The lower house of the U.S. Congress will vote on a cannabis legalization bill in September.
The vote does not yet have a specific date, but the Democratic whip urged his colleagues in a private email to pass the MORE law during the “September working session.”
MORE would remove the federal ban on cannabis, erase the records of those already convicted of cannabis and impose a 5% federal tax on sales, the proceeds of which would reinvest in communities most affected by the war on drugs.
It would also create an avenue of review for people incarcerated for cannabis offenses, protect immigrants from being denied citizenship for cannabis-related incidents, and prevent federal agencies from denying public benefits or security clearances because of cannabis use.
Less than two years ago, we released our plan outlining a path toward cannabis legalization in the 116th Congress,” said Representative Earl Blumenauer (D-OR), a leading advocate for reform in Congress. Today, after many months of hard work and collaboration, we finally have a chance to put an end to the failed prohibition policy that has resulted in a long and shameful period of selective enforcement against people of color, especially Black people.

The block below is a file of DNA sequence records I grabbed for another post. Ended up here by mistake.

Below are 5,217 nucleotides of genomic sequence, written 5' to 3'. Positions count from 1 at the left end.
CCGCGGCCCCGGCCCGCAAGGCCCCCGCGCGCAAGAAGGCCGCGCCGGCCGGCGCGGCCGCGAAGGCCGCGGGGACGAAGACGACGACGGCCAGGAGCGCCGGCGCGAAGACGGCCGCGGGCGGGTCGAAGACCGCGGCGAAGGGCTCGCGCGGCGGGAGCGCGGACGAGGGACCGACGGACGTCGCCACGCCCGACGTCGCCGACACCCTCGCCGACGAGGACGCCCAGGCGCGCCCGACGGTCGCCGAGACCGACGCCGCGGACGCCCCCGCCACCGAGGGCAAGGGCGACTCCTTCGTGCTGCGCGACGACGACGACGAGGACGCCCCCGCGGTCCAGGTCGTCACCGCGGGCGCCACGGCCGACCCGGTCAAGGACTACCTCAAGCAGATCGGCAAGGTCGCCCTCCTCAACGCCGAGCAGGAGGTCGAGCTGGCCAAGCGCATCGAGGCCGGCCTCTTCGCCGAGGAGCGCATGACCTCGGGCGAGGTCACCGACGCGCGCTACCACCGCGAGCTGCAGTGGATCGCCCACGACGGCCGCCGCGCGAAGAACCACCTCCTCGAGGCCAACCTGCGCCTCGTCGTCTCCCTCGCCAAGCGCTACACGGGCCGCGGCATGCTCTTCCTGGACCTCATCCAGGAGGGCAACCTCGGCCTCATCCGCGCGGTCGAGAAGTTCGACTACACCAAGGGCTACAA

As people across the country protest racial injustices, it is even more urgent for Congress to seize this historic opportunity and finally bring our cannabis laws in line with what the majority of Americans support while ensuring restorative justice,” he said.
Representative Barbara Lee (D-CA), a co-chair with Blumenauer is co-chair of the Congressional Cannabis Caucus, said it was “extremely encouraging to see our House leaders move forward on this issue.
We are going through a difficult time in our struggle for racial equity and law enforcement reform, and the passage of MORE is critical to addressing our country’s history of injustice,” she said. “It is the next step in our goal to end the harmful ban on cannabis in 2021.
If the House of Representatives approves the bill, the Republican-controlled Senate must then vote. Republican Majority Leader Mitch McConnell is a strong supporter of hemp, but he has maintained steadfast opposition to broader cannabis reform.